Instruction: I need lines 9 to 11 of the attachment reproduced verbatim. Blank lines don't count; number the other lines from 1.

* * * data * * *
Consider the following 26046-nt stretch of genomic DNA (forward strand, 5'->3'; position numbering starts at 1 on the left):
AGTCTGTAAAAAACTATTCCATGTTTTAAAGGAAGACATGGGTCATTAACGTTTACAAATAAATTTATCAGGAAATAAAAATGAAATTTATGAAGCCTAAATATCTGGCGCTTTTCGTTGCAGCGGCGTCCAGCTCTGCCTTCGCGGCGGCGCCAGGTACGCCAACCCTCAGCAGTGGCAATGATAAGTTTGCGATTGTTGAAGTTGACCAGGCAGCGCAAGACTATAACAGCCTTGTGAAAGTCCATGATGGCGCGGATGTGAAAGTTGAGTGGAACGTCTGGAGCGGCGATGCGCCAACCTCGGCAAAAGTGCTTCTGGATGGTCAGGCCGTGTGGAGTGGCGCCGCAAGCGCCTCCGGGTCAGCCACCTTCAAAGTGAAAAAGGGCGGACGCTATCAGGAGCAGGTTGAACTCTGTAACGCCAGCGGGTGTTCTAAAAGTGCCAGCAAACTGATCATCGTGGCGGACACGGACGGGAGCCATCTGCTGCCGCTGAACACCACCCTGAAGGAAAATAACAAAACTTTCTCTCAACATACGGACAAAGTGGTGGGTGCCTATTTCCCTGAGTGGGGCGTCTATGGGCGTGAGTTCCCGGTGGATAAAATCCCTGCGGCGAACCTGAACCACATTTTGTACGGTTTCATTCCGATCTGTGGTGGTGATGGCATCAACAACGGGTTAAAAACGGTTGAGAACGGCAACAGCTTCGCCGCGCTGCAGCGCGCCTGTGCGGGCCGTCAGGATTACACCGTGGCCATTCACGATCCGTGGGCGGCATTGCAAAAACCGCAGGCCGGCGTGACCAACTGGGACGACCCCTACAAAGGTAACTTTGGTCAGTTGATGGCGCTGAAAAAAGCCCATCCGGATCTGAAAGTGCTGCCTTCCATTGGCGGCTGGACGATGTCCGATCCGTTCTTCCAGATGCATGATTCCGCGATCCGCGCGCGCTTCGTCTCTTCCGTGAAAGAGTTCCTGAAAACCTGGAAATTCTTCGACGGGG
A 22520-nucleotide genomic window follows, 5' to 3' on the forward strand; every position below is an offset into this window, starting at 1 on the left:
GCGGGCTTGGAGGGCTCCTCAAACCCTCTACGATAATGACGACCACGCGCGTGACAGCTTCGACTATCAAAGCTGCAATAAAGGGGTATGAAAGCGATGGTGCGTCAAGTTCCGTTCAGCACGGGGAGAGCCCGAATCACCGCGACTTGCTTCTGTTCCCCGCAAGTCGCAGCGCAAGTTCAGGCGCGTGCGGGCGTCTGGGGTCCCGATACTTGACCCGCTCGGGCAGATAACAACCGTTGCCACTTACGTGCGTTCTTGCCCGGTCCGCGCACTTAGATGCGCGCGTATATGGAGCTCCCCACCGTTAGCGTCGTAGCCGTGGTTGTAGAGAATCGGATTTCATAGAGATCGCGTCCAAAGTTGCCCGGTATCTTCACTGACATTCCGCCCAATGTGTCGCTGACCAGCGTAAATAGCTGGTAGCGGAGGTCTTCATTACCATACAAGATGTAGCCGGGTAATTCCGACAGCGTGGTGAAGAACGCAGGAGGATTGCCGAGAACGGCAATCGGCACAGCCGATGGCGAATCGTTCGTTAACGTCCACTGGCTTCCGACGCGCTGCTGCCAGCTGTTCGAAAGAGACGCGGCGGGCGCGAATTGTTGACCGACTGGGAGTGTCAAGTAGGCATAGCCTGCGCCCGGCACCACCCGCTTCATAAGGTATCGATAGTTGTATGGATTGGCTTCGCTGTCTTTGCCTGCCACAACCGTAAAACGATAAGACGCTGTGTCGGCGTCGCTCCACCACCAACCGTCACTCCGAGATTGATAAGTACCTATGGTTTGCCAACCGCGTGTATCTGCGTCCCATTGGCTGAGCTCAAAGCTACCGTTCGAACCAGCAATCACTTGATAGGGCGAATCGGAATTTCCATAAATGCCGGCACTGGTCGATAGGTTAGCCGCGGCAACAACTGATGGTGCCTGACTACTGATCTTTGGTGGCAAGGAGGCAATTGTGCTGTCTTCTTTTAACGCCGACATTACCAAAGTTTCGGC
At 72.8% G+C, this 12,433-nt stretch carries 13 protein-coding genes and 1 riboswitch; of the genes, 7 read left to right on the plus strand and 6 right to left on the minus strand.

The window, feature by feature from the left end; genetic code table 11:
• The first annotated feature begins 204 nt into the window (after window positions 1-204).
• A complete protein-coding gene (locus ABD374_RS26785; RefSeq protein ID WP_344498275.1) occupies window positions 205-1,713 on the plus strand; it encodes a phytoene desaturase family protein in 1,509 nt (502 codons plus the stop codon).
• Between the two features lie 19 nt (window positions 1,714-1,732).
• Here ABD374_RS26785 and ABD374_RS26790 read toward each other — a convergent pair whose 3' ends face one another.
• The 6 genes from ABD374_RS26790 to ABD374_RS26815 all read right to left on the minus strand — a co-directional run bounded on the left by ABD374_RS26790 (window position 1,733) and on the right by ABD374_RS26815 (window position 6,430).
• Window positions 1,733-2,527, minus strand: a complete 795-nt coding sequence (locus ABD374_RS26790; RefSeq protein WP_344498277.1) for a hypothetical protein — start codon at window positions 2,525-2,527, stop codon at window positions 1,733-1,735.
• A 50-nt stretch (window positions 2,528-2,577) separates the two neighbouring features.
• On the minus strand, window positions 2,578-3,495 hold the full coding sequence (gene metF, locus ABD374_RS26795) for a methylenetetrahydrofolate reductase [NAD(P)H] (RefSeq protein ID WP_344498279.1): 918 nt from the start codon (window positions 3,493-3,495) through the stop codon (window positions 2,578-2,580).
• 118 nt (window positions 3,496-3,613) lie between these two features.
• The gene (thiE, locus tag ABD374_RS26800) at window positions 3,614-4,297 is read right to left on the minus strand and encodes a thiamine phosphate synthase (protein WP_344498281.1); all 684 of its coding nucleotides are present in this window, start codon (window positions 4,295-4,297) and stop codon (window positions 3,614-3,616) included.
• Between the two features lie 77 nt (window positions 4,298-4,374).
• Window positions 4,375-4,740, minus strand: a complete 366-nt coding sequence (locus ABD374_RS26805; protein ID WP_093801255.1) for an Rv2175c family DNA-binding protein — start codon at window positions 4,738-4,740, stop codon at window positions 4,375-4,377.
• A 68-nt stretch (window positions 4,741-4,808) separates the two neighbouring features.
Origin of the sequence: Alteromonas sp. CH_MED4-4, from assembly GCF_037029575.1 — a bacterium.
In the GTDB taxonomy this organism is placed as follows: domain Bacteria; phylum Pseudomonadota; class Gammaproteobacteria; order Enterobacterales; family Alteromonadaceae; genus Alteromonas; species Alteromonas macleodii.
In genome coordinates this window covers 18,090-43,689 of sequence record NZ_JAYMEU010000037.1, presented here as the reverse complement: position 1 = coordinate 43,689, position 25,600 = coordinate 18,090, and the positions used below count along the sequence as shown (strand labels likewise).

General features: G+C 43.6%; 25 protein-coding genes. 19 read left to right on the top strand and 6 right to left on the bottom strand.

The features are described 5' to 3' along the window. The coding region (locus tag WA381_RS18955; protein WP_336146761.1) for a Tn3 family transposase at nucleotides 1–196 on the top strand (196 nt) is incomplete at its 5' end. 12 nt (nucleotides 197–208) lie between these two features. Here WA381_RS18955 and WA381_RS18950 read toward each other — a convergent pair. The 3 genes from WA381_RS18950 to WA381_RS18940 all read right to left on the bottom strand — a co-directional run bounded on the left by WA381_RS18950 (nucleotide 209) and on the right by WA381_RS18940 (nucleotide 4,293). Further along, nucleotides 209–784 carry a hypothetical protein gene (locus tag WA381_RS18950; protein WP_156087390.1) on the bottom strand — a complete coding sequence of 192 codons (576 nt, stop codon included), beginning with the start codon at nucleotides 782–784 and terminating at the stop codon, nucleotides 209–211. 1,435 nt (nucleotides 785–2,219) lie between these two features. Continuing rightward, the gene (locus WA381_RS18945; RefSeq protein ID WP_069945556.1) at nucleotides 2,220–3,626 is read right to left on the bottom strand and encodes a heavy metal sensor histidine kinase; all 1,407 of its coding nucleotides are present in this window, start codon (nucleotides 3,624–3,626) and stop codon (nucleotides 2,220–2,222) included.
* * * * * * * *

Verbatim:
• Between the two features lie 19 nt (window positions 1,714-1,732).
• Here ABD374_RS26785 and ABD374_RS26790 read toward each other — a convergent pair whose 3' ends face one another.
• The 6 genes from ABD374_RS26790 to ABD374_RS26815 all read right to left on the minus strand — a co-directional run bounded on the left by ABD374_RS26790 (window position 1,733) and on the right by ABD374_RS26815 (window position 6,430).